Wakanda isn’t exactly a utopia. It’s a fictional nation whose politics are fractured and fascinating. In Black Panther, the isolationist city-state lies cloaked and hidden deep within central Africa.
Following the deaths of several Wakandan emissaries in Captain America: Civil War, which lead right into Black Panther, Wakanda stands at the brink of globalization, with a growing number of people, and potential hostile adversaries, becoming hip to its coordinates.
In the spirit of the revolutionary disagreement that King T’Challa and the impostor Erik Killmonger animate in Black Panther, Ringer staff writers Micah Peters and Justin Charity have locked themselves into a relatively well-mannered argument about the politics of Wakanda.
Before they begin, imagine them greeting one another, all smiles, with a cool Wakandan salute. This isn’t a coup or a slugfest. This is diplomacy.
Wakanda has been hiding away and keeping to itself for centuries. How’s that been working out for the country?
Charity: Wakanda is an incomparably advanced nation sitting on infinite reserves of the world’s most precious resource, vibranium, a powerful component that the nation’s rulers use to design the most dangerous military in the world. And yet, Wakanda sits in peaceful obscurity under an invisibility cloak. Micah, what do you think about the founding principle of Wakanda—isolationism?
Peters: Isolationism is fine in theory but historically unsustainable and bad in practice, the obvious examples being China during the Ming dynasty eventually getting lapped by the rest of the world or the U.S. Senate keeping the country out of the League of Nations after the First World War, which kind of paved the way for the second.
Charity: Let it never be said that Micah Peters slept through history class.
Peters: Shut up. Anyway, first, if you’re a superpower—or have superpowers—then how long can you mind your business?
Charity: If you’re the U.S., your answer reads, “After we’ve prosecuted a few too many wars in a few too many corners of the world, toward abstracted, dubious ends.”
Peters: AND SECOND, if you’re a superpower, how long can you remain one while curbing exchange with the outside world?
Charity: What’s Wakanda’s interest in being a global superpower, though?
Peters: Whether or not the country has any interest in being one, it is one, is the point.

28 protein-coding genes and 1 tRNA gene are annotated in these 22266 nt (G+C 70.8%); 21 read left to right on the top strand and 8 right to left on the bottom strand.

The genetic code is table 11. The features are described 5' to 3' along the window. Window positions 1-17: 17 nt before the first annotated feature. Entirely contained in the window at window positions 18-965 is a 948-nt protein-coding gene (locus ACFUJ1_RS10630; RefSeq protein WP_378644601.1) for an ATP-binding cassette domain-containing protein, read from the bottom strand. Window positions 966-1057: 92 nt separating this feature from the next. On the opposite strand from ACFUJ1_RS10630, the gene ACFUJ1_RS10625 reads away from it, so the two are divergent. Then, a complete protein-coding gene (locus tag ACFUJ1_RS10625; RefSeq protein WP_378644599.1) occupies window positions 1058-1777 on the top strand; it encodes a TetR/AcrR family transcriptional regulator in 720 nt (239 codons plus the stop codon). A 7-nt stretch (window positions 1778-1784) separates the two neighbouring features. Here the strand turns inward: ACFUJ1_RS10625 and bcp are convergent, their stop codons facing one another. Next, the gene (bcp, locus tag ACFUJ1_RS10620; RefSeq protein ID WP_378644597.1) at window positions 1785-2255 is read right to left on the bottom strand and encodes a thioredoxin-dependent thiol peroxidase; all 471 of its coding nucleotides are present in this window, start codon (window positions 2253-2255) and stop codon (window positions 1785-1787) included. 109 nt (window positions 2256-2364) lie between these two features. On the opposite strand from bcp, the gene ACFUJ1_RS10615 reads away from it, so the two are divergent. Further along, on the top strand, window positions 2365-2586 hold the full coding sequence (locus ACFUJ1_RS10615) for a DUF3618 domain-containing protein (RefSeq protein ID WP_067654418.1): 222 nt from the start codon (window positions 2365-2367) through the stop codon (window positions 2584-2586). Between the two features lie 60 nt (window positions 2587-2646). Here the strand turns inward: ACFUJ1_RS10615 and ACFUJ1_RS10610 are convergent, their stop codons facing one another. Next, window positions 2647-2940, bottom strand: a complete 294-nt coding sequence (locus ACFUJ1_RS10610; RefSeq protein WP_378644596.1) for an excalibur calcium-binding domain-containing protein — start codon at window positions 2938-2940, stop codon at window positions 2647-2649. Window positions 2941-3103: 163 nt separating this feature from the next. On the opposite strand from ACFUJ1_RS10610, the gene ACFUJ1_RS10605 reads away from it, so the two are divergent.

So it makes sense that T’Challa wouldn’t have been the first king of Wakanda to tug against its tradition of isolationism—if you remember, Civil War was kick-started by the deaths of a team of Wakandans on a “humanitarian outreach mission,” presumably at the behest of King T’Chaka. It also makes sense that the first Black Panther movie would ask some questions about global soft power and foreign policy.
Charity: To me, it just seems like Wakanda picked a hilariously late point in globalization to stumble into transparency. Think of all that’s gone wrong in central African politics, and in African politics broadly, by this point in Wakanda’s history. I can’t help but imagine the Africa that might have been if a massively destabilizing superpower had emerged from the continent a century or three earlier!
Peters: It’s still a superhero drama produced by Disney, for teens, which is something everyone, including you, seems to be forgetting.
Charity: Teens learn history, too! Also—we don’t work in the same office, so, pardon me—aren’t you a teen?
Peters: All you need to know is I drove myself to the megaplex and saw the movie without parental supervision. And that living memory matters to Black Panther in a way it hasn’t in previous Marvel movies, but the world depicted here, while close, still isn’t our world.
Why does the nation of hidden pacifists seem to produce only weapons and aircraft (and also medicine)?
Charity: Wakanda seems to stockpile weapons as if it were the United States. This, despite Wakanda’s extreme isolation and passive interest in global affairs. At the very least, Wakanda means to keep pace with—or rather, stay ahead of—the war-making capabilities of its biggest potential rivals abroad, as a matter of defense. But otherwise, what’s the point of Wakanda’s weapons tech, which the country produces in overabundance? Who is Shuri finna harm with those panther-print Mega Man arms?
Peters: They’re ideally defensive, I’d say. IF YOU DON’T KEEP A POLE HOW YOU READY WHEN IT’S BEEF, CHARITY?
Charity: Wakanda is an isolationist nation of pacifists whose core commercial innovations, outside of medicine, are in warfare and air travel. HOW, SWAY?
Peters: If your country is literally built on mounds of the world’s most powerful and valuable resource, wouldn’t you be prepared to defend it from anyone who would try to take it? What happens when the mad Titan shows up and starts eating anti-tank missiles like graham crackers? I’d bet you’d want those Mega Man arms then.
White people: What do they want, and how do we stop them?
Charity: Wakanda’s status quo begins to disintegrate once two white interlopers barge into the mix, both men seeking vibranium. The intrusion of the arms dealer Ulysses Klaue and the CIA agent Everett Ross suggests that Wakanda’s global opening is only a matter of time. Once T’Challa welcomes Ross to Wakanda to receive life-saving medical treatment for a bullet wound, Wakanda very suddenly resembles 19th-century Japan. Ross is Commodore Perry. Knock, knock.